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File photo: A mosquito sits on a stick April 9, 2009 in Martinez, California.
A dead crow found in West Covina has tested positive for West Nile virus, the first indication of the virus in Los Angeles County this year, the San Gabriel Valley Mosquito & Vector Control District announced today.
The crow was found Tuesday near San Bernardino and Azusa Canyon roads.
District officials noted that dead birds are often the first indication of West Nile activity, adding that warmer temperatures mean ideal conditions for the spread of the virus.
Mosquitoes obtain the virus by feeding on infected wild birds.
The virus is spread to humans through the bite of an infected mosquito. The virus is not spread through person-to-person contact, or directly from birds to humans. In most cases, people who are infected with West Nile virus never become sick, or have only very mild symptoms that include fever, headache, nausea, body aches, and a mild skin rash.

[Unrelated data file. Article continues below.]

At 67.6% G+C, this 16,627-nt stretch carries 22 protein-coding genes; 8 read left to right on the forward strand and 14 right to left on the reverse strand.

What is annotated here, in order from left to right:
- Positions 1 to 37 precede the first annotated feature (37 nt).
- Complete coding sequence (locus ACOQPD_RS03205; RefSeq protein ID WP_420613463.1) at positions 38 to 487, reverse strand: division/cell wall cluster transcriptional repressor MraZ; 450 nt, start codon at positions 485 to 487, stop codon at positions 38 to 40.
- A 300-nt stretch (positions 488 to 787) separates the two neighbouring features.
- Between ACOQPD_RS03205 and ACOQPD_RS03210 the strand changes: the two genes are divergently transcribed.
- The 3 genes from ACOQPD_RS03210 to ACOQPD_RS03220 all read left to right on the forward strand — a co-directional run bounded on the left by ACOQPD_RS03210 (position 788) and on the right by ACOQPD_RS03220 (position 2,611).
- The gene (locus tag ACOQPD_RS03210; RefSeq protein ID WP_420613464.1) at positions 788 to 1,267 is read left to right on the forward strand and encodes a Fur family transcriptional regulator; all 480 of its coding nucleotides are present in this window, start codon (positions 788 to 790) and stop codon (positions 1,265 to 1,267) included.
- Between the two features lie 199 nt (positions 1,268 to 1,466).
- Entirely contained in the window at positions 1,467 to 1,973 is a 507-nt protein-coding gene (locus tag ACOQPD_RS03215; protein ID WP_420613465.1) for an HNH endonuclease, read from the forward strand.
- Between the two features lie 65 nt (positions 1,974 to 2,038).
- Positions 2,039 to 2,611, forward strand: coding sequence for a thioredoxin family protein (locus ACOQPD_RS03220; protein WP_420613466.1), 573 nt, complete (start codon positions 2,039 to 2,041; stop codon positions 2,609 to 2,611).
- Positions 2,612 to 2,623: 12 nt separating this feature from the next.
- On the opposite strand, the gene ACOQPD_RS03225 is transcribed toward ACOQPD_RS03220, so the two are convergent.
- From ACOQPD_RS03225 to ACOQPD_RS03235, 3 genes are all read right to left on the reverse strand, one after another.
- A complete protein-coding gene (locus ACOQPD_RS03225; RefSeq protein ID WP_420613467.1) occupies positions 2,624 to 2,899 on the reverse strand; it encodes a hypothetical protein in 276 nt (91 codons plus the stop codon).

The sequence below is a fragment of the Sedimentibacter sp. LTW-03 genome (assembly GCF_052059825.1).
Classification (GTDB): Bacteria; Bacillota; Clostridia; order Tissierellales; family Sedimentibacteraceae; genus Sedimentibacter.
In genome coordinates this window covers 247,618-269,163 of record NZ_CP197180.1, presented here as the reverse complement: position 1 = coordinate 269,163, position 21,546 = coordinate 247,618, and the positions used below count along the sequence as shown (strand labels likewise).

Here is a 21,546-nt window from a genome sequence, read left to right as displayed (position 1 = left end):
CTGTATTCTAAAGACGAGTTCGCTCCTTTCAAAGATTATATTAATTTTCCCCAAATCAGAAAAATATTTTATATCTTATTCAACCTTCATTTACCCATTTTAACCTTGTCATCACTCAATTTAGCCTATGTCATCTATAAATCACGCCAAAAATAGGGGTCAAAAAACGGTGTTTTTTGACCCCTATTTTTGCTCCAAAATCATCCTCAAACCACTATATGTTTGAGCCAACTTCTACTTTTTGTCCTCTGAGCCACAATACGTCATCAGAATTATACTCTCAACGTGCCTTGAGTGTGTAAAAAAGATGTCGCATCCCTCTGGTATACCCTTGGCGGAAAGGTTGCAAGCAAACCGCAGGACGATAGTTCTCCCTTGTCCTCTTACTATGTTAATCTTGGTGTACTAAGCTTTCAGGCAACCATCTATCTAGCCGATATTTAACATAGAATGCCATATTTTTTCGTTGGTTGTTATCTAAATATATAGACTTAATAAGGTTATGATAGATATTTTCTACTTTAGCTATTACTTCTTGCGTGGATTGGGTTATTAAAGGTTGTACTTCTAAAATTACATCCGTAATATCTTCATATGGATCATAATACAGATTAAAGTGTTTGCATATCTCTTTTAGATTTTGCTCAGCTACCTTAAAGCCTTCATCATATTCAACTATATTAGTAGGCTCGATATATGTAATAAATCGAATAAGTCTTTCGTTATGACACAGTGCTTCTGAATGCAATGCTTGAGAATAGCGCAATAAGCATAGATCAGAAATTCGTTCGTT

Symptoms of West Nile virus could appear within three to 12 days after infection. Fewer than one in 150 people who are bitten by an infected mosquito become severely ill, according to the Centers for Disease Control and Prevention (CDC).
In these rare cases, the virus can cause encephalitis and death. The elderly are most at risk for severe cases of the disease. There is no specific treatment for West Nile virus. However, individuals with severe symptoms may be hospitalized.
People can decrease their risk of infection by following these recommendations:
- Avoid mosquito-infested areas at dawn and dusk.
- Wear long-sleeved shirts and long pants whenever you are outdoors.
- Use repellants containing DEET, picaridin or oil of eucalyptus.
- Check your window screens for holes.
- Do not allow water to collect and stagnate in old tires, flowerpots, swimming pools, birdbaths, pet bowls, or other containers, which are prime breeding grounds for mosquitoes.
- Clean and chlorinate swimming pools; and drain water from pool covers.
Residents who see dead birds were urged to call (877) WNV-BIRD, or (877) 968-2473.